A small child walks along a hospital corridor, her mother covering one eye with her hand

Our Work in Peru | Orbis

In Peru, around 950k people are visually impaired and another 145,000 are blind. There is a critical need to tackle some of the more complicated and less understood causes of eye disease in the region such as Retinopathy of Prematurity (ROP) in premature babies and Diabetic Retinopathy (DR).

Retinopathy of Prematurity

It is estimated that 7.3% of babies are born prematurely per year in Peru, which has meant Retinopathy of Prematurity (ROP) has become the leading cause of childhood blindness. It causes abnormal blood vessels to grow in the retina causing the retina to detach from the back of the eye, leading to blindness.

Diabetic Retinopthy

With approximately 5.2% of adults suffering from diabetes and diagnosis rates as low as 50% in some regions, Diabetic Retinopathy (DR) poses a huge risk. Everyone with diabetes is at risk of developing DR as excessive blood sugar levels can cause irreversible damage to the to the vessels in the retina - which is why early detection and intervention is crucial in preventing blindness.

Success in Peru

The Flying Eye Hospital first landed in Peru in 1982 and since then our projects have grown to deal with cataracts, pediatric ophthalmology, Retinopathy of Prematurity (ROP) and Diabetic Retinopathy.

From 2007 to 2016 we spearheaded two projects in 36 hospitals across Peru that focused on the dire situation surrounding ROP. At the outset of the program, most hospitals had close to zero resources to address ROP, and local staff had very little understanding of the issue.

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Thanks to your support we have helped train 636 pediatricians and neonatologists, 93 residents and interns, 21 biomedical engineers and more than 1,000 registered nurses and technicians in sight saving oxygen therapy for premature babies. Over 2,000 babies were examined to detect ROP, treating up to 556 with Laser techniques. An additional 66 ophthalmologists were trained in detection and treatment, and more than 3,500 parents, mainly mothers, were educated on the disease and its follow up.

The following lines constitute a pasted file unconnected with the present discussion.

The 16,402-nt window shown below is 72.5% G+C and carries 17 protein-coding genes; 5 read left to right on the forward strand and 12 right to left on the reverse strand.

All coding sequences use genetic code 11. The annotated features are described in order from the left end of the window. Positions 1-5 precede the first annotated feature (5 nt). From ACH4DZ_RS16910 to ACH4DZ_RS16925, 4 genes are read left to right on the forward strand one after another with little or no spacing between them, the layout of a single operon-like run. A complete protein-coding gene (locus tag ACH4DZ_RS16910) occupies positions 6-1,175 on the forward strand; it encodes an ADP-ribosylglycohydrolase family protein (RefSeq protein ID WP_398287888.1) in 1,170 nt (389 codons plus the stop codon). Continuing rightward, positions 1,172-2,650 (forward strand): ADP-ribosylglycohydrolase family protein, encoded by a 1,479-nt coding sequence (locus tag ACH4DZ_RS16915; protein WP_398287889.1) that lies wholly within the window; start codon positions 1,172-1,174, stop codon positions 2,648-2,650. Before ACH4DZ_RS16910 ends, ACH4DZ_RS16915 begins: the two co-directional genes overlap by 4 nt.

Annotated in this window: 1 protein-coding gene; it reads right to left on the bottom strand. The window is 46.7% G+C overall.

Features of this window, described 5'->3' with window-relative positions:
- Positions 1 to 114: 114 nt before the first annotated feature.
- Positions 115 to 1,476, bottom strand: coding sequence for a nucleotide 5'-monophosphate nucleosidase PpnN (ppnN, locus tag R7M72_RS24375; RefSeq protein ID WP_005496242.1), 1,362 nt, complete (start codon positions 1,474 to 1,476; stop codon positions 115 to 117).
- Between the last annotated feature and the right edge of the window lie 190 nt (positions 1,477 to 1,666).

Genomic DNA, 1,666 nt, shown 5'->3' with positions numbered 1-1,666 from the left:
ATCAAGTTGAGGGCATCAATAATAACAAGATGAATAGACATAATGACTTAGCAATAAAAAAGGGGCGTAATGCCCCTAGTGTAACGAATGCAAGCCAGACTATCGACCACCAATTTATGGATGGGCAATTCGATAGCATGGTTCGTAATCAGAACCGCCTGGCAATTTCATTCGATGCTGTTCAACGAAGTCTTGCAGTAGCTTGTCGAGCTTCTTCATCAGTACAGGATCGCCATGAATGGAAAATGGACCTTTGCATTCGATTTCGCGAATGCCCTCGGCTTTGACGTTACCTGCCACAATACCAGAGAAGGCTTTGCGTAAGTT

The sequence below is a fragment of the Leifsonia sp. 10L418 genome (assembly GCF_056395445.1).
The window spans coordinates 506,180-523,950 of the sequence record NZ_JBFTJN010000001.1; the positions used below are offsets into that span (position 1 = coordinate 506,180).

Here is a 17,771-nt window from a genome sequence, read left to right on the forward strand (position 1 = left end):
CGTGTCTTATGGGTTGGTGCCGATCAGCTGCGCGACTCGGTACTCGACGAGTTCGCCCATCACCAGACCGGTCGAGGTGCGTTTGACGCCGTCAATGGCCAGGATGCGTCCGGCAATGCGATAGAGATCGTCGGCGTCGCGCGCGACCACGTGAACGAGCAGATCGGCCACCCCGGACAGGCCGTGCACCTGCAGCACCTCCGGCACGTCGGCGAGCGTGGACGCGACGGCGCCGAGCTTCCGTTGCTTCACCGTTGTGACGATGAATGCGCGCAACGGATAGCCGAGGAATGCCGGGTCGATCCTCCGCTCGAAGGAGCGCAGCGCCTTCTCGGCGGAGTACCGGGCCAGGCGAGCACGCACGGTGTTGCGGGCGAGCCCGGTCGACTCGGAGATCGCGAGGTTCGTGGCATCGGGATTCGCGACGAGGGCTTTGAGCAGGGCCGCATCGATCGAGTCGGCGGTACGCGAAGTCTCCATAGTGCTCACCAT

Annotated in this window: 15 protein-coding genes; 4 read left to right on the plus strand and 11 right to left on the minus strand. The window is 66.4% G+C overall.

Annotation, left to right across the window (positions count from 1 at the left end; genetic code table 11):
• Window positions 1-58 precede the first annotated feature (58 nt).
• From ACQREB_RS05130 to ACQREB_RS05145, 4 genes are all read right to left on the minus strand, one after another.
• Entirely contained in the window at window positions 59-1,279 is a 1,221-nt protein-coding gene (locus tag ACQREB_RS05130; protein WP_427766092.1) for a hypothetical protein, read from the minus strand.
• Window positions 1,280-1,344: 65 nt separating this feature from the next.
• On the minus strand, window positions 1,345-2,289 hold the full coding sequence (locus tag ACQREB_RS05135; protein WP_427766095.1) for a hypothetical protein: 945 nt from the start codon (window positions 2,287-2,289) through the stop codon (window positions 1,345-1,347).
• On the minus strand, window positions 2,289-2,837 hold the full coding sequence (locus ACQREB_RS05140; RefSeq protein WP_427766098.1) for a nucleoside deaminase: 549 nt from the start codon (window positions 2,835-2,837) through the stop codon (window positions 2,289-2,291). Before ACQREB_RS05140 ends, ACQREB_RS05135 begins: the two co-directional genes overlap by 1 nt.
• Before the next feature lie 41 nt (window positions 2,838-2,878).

In 2019 alone, we delivered:

We worked alongside our partner, Instituto Damos Visión, to create an ROP referral network across Peru and a digital database to collect data on the prevalence and treatment of ROP in the northern and central regions. This evidence is used to advocate for change and suggest improvements to ROP protocols.

From 2014 to 2017, we worked with the Regional Institute of Ophthalmology (IRO) to improve screening, referrals and treatment for diabetic retinopathy for people with diabetes - specifically lower income patients enrolled in the public health insurance. We trained professionals right cross the health system to ensure patients received the care they needed early enough for treatment to be successful.

Fighting avoidable blindness in Peru

In this time, we helped screen nearly 12,000 diabetic patients, a 78% increase from the previous years. From these, nearly 3000 patients were found to have some form of diabetic retinopathy. In total, 923 patients were saved from a lifetime of blindness thanks to this partnership.

What We're Doing Next

Since 2015 we’ve been piloting a telemedicine program with the Regional Institute of Ophthalmology to train residents in cutting edge techniques.

We are continuing our work with the Instituto Damos Visión to reduce blindness and visual impairment in premature babies in two regions of Peru - Lima and La Libertad. Together, we have worked relentlessly for a decade to make this disease a priority for health institutions and more work is needed to ensure sustainability.

For almost a decade, we have also supported the Ministry of Health of Peru to improve eye care systems in the country. Our current work with the Pan American Health Organization (PAHO), International Eye Foundation (IEF) and Divino Niño Jesus (DNJ) is focused on the development, monitoring and evaluation of Peru’s national eye health plans and the strengthening of the public eye care services.

With your ongoing support, other work will include implementing a global education and technology program to provide real-time surgical mentorship from our team of Volunteer Faculty using Cybersight, our award winning telemedicine platform. We will also offer live case consultations and support to help improve the quality of training and the number of skilled ophthalmologists right across the country.



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